5 Tips for Cooperative Learning

Student, in a cooperative learning classroom, consistently score higher on individual tests. What occurs to allow student achieve higher individual scores?

First of all, cooperative learning is not placing student in a group and expecting them to learn. A teacher needs to set up rules, regulations and jobs within the groups. Students should be fully aware of how the group works.

Modeling behavior and practicing group behavior takes from one to two weeks of instruction. The students have to believe that their group is dependent on each other, in order to succeed.

There are two categories of interdependence.

  • One is “outcome interdependence”. Without a goal or a reward at the end of a project, there is no incentive.
  • The second category is “mean interdependence”. This where each member is responsible for resources and tasks that complete the group activity.

Without these two categories, the group will not succeed nor will the group learn.There are five major tips that will make cooperative learning successful.

1. Interdependence

Students must feel that unless they work together to achieve a goal, they will fail. Studies show that students who feel responsible for their task to make the group successful, work harder. Each student’s contribution is significant, which makes the student feel unique and effective.

2. Encouragement interaction

This sounds easy, but it takes a lot of preparation to achieve. This is when student:

  • encourage each other and try to help each other to complete each task
  • share materials, information, and help with clarifying each other’s tasks
  • give feedback to improve each other’s work, so the group reaps the reward
  • knowledge that members in the group are helping and not judging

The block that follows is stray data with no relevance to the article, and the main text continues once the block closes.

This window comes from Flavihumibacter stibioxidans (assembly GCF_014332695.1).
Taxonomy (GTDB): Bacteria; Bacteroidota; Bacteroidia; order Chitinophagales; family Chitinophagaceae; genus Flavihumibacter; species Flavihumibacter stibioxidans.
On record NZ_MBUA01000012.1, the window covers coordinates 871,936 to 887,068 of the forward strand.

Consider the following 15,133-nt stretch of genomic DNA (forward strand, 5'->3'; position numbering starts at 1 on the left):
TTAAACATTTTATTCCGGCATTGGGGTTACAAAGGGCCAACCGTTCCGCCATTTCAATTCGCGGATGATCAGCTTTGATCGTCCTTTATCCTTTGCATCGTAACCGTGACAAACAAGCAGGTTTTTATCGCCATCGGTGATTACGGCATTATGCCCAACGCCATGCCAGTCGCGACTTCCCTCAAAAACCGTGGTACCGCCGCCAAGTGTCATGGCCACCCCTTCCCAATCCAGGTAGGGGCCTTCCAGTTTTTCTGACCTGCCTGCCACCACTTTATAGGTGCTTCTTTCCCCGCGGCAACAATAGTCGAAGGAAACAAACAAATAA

• teaches trust and motivation

3. Individual responsibility

This involves the student completing their task for the group to achieve their goal.

The student is accountable to the teacher, who will give an individual evaluation as well as a group grade. The student is also accountable to their peers.

The teacher hands out expectations (rubric) and points for the task given the group and each student.

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4. Small group skills

To reiterate, a teacher cannot just put a student in a group and expect them to know what to do.

  • The students must learn leadership and communication skills.
  • The students who are not skilled socially learn how to become adept in social situations.
  • The small groups can be trained to work in groups.
  • The students are trained weekly in social skills.
  • The students are then quizzed on the skills they learned.

If the individual group members work together, using learned social skills, they are exempt from the quiz.

If three out of four members work well together, the group receives 2 points extra credit given on the quiz. The groups are given practice tasks to check on their mastery by teacher observation.

5. Group processing

This is an integral part of cooperative learning.

The students assess themselves and their group members on how they worked together. It is a reflection of whether the students were effective or ineffective.

Decisions on actions that worked or did not work.

Decide if the actions of the group’ interactions worked or could improve. This aspect is extremely valuable. It allows students to understand how their actions helped the group.

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They can discover the areas that need to be improved to be a productive member of the group. It is highly recommended that students continue this reflection after each task assignment.

Final Word

Cooperative learning is the best approach to student learning.

It helps students who have difficulty with a concept to understand at a deeper level.

Studies show that of all the learning modes: cooperative, competitive, and individual learning, that achievement is higher in cooperative learning.

The students, when tested individually, showed higher scores on tests.